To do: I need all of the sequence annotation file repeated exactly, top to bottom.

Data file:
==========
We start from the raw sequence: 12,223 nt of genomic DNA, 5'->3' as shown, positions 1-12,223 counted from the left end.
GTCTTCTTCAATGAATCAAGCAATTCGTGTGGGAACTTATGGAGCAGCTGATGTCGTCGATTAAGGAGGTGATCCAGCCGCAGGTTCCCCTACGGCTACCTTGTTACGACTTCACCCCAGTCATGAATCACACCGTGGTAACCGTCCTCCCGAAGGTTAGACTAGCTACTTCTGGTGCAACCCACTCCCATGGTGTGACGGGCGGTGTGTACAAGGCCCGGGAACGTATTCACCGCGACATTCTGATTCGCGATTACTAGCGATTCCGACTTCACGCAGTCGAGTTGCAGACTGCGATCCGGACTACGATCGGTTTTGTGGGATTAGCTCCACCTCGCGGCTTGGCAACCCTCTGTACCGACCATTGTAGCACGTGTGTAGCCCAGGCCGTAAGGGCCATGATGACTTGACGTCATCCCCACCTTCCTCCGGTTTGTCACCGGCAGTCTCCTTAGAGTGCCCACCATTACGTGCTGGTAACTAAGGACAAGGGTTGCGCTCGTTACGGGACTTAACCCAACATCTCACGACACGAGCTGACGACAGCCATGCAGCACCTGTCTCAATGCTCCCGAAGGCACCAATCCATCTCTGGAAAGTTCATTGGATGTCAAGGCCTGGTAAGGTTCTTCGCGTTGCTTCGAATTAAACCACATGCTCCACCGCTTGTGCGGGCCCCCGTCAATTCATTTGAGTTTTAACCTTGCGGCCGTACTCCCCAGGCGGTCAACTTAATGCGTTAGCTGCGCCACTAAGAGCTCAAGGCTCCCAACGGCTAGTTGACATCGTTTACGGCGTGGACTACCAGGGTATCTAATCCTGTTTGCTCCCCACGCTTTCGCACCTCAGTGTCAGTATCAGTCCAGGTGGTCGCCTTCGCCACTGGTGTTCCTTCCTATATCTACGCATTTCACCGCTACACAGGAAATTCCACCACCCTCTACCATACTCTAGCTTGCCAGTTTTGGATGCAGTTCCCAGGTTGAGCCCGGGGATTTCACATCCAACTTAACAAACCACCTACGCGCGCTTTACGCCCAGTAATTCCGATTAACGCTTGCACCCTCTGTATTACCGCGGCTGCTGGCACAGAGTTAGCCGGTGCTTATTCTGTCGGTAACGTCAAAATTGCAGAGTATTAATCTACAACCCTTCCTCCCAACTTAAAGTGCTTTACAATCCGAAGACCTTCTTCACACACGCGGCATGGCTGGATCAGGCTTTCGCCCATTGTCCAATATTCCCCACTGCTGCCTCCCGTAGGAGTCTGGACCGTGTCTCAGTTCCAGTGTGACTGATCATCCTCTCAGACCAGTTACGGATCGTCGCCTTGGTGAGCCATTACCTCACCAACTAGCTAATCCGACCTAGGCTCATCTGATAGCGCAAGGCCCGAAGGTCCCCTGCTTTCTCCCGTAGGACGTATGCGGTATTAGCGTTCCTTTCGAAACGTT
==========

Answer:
We start from the raw sequence: 12,223 nt of genomic DNA, 5'->3' as shown, positions 1-12,223 counted from the left end.
GTCTTCTTCAATGAATCAAGCAATTCGTGTGGGAACTTATGGAGCAGCTGATGTCGTCGATTAAGGAGGTGATCCAGCCGCAGGTTCCCCTACGGCTACCTTGTTACGACTTCACCCCAGTCATGAATCACACCGTGGTAACCGTCCTCCCGAAGGTTAGACTAGCTACTTCTGGTGCAACCCACTCCCATGGTGTGACGGGCGGTGTGTACAAGGCCCGGGAACGTATTCACCGCGACATTCTGATTCGCGATTACTAGCGATTCCGACTTCACGCAGTCGAGTTGCAGACTGCGATCCGGACTACGATCGGTTTTGTGGGATTAGCTCCACCTCGCGGCTTGGCAACCCTCTGTACCGACCATTGTAGCACGTGTGTAGCCCAGGCCGTAAGGGCCATGATGACTTGACGTCATCCCCACCTTCCTCCGGTTTGTCACCGGCAGTCTCCTTAGAGTGCCCACCATTACGTGCTGGTAACTAAGGACAAGGGTTGCGCTCGTTACGGGACTTAACCCAACATCTCACGACACGAGCTGACGACAGCCATGCAGCACCTGTCTCAATGCTCCCGAAGGCACCAATCCATCTCTGGAAAGTTCATTGGATGTCAAGGCCTGGTAAGGTTCTTCGCGTTGCTTCGAATTAAACCACATGCTCCACCGCTTGTGCGGGCCCCCGTCAATTCATTTGAGTTTTAACCTTGCGGCCGTACTCCCCAGGCGGTCAACTTAATGCGTTAGCTGCGCCACTAAGAGCTCAAGGCTCCCAACGGCTAGTTGACATCGTTTACGGCGTGGACTACCAGGGTATCTAATCCTGTTTGCTCCCCACGCTTTCGCACCTCAGTGTCAGTATCAGTCCAGGTGGTCGCCTTCGCCACTGGTGTTCCTTCCTATATCTACGCATTTCACCGCTACACAGGAAATTCCACCACCCTCTACCATACTCTAGCTTGCCAGTTTTGGATGCAGTTCCCAGGTTGAGCCCGGGGATTTCACATCCAACTTAACAAACCACCTACGCGCGCTTTACGCCCAGTAATTCCGATTAACGCTTGCACCCTCTGTATTACCGCGGCTGCTGGCACAGAGTTAGCCGGTGCTTATTCTGTCGGTAACGTCAAAATTGCAGAGTATTAATCTACAACCCTTCCTCCCAACTTAAAGTGCTTTACAATCCGAAGACCTTCTTCACACACGCGGCATGGCTGGATCAGGCTTTCGCCCATTGTCCAATATTCCCCACTGCTGCCTCCCGTAGGAGTCTGGACCGTGTCTCAGTTCCAGTGTGACTGATCATCCTCTCAGACCAGTTACGGATCGTCGCCTTGGTGAGCCATTACCTCACCAACTAGCTAATCCGACCTAGGCTCATCTGATAGCGCAAGGCCCGAAGGTCCCCTGCTTTCTCCCGTAGGACGTATGCGGTATTAGCGTTCCTTTCGAAACGTT